Caring For Cats In The Community
Sanctuary, a place we find solace and safety, comfort and care. It’s a fine word and a noble place. Sometimes we offer it, and sometimes it gets offered to us. Either way, it’s a type of grace.
During the last year, I came to know a colony of feral cats here at my Jamestown home. First, there was an old tomcat I called Max for the past three years and then another rugged tomcat I call Sarge. They fought for the attentions of an oddly elegant silver and white long haired female, who showed up out of nowhere, bereft, homeless, seemingly feral. I came to call her Mimosa. She slunk along the ground and had no wish to be near humans.
However, she started showing up with two, half-grown, gray and white kittens. I called them the boys. I put out some food and water in all weathers. Ultimately, they came to rely on me for sustenance. It was fine all fall when the weather was bearable, but in winter, when the snow piled up, those cats began to suffer. I had constructed a few “feral shelters” for them all (I found directions on Google), but the cats did not seem to use them.
For a long time, the boys like their mama, like the grown tomcats, were too wild to touch, but I talked to them through the screen door. One began to respond with an arched back and let me pet him now and then. He was full of smiles, this young cat. I named him Tippy. His brother, similarly grey and white but mustachioed like a pirate cat, was far too wary, drawing away at any entreaty to be friends. I wondered how that beautiful mama cat ended up in rough shape on the streets, struggling to make a life. But here she was, on my doorstep every day with her boys.
One freezing day mid-winter, when I feared for their lives in sub-zero temperatures, ice and snow, I tricked them inside. They’ve been inside ever since. That’s how this love affair began.
I didn’t know much about feral cats, so I did some reading up on “feral cats.” The word is a misnomer, really. Cats like these are usually not strays. They have ended up homeless through no fault of their own– abandoned by humans, neglected, left to fend for themselves. They’ve not been neutered or spayed. They are community cats, really.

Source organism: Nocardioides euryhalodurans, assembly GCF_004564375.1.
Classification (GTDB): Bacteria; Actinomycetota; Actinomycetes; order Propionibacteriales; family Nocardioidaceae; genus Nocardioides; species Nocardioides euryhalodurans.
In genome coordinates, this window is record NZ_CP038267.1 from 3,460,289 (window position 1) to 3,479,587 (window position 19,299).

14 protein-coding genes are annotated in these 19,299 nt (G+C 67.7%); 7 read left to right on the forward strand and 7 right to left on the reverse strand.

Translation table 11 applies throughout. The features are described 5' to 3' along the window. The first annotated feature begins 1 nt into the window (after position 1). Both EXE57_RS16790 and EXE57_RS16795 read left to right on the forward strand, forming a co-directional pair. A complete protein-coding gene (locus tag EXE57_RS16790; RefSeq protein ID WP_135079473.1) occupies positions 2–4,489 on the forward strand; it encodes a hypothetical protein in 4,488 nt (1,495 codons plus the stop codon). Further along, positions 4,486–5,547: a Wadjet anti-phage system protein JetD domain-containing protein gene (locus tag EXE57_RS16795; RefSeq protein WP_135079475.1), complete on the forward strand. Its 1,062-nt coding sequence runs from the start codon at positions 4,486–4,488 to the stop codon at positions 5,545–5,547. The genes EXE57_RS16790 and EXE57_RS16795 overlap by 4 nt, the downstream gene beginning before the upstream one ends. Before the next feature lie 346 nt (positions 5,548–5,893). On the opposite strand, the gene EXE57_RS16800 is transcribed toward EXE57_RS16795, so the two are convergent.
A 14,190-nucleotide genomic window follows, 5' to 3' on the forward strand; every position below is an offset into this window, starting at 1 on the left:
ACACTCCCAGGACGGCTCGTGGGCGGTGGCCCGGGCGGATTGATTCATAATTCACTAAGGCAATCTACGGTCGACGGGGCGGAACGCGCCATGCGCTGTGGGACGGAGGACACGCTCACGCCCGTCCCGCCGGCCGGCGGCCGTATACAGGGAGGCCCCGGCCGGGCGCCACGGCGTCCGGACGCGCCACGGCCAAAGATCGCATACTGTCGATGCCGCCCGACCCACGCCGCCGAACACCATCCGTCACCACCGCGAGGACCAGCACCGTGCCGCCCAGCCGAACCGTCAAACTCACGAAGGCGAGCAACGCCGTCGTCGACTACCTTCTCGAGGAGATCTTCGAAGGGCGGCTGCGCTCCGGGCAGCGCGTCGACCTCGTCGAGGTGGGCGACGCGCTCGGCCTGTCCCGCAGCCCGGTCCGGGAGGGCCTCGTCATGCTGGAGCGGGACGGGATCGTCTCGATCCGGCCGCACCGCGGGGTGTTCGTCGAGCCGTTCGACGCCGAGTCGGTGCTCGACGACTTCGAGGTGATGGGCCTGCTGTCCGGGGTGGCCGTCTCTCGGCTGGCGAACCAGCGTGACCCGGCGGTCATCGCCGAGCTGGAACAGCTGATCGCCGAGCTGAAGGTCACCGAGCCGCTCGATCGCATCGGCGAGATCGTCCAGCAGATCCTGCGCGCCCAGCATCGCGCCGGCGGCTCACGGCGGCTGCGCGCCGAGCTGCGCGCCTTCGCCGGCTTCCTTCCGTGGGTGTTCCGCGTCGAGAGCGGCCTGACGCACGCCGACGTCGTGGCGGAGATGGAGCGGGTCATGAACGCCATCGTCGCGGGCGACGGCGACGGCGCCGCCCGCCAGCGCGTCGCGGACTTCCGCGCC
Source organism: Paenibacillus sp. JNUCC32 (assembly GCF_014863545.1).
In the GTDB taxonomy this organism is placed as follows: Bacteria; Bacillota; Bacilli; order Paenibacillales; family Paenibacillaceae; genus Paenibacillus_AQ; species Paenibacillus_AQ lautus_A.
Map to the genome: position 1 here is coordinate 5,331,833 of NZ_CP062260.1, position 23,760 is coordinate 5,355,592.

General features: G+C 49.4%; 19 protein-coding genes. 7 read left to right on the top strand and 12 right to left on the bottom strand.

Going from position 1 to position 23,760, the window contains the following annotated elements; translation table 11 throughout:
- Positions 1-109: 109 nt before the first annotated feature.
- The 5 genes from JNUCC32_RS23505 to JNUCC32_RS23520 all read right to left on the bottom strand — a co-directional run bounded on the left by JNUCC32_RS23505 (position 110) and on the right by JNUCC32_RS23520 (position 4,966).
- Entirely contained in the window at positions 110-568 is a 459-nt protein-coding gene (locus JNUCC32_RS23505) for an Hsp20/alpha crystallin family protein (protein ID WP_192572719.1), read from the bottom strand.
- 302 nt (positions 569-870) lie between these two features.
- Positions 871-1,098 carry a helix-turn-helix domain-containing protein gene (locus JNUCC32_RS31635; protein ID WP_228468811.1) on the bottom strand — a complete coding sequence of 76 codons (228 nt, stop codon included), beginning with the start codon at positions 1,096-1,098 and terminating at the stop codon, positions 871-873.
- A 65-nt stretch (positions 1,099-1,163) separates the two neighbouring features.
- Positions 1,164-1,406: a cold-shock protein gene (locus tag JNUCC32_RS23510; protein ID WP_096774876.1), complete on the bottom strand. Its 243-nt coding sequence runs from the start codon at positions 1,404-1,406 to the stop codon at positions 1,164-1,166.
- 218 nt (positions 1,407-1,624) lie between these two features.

And then I found some wonderful folks who knew what they were doing regarding feral cat colonies. One was Roberta Thompson, a local realtor, who is beloved by everybody, I’ve since come to realize. She was active in TNR, which meant she helped homeless cats get safely trapped, neutered/spayed and returned to the same place or a suitable place. That’s how feral cat populations are decreased and helped in progressive communities. Some groups have added vaccinations too, and I think that’s a great idea.
Roberta’s group is called the Community Cat Alliance. In coordination with the CCHS, other cat rescues, and the Chautauqua Region Community Foundation, the CCA “is dedicated to promoting spay and neuter and related needs to animals abandoned or left homeless for whatever reason,” according to Roberta. This group has been active in saving cats’ lives and decreasing feral cat populations over time.
In late March, Mimosa surprised us all when she delivered four scrawny kittens. She was a devoted mother, and they all thrived. But about the third week, one grew ill with a URI and an eye infection; she stopped eating. I brought her to the Falconer Veterinary Clinic. Dr. Mary Fales treated this little tiger and white beauty with ointment for her eye and antibiotic for her lungs. A vet tech named Amanda showed me how to hand feed the little mouse sized kitten. Veterinary Assistant Leda gave the kitten some loving care. Little Mitzi weighed only 4 ounces when the others weighed nearly a pound at four weeks. I posed the question to the vet one day, what’s the prognosis? Dr. Fales grinned and said, “This kitten’s got spunk. She has a good chance with some work and care.”
Sure enough, it’s now June, and Mitzi is thriving. The spunky girl has won a place in my house and heart. Though caring for these cats has been sometimes exhausting, I’ve learned plenty throughout about some important things in life: Never quit. Cry if you need help. Be assertive enough to make a space for yourself at the food bowl. I’ve learned cats do well when they’re ill because they don’t seem to fret about it.
Sanctuary was what I offered these cats who had been cast aside in our community, and with help from knowledgeable, kind people like Roberta at Community Cats Alliance, I was able to provide it. The brothers, now called Tippy and Skippy, are loving, clean, wonderful indoor cats now. Their mother no longer shrinks from human touch. The cats will all be neutered and spayed. They will have their required shots. They will not, however, be returned to the streets. They’ve found home here. You never know where you will find grace; you never know where you will find home.
To support Community Cats and learn more about helping ferals, attend the fundraiser Spaghetti Dinner, Basket Raffle and Bake Sale at the Ashville Fire Hall on Sunday, June 9, noon – 6 pm. Tickets are available at the door. Adults $10; children 10 and under, $5. For further information, see also aspca.org/animal-homelessness/shelter-intake-and-surrender/closer-look-community-cats.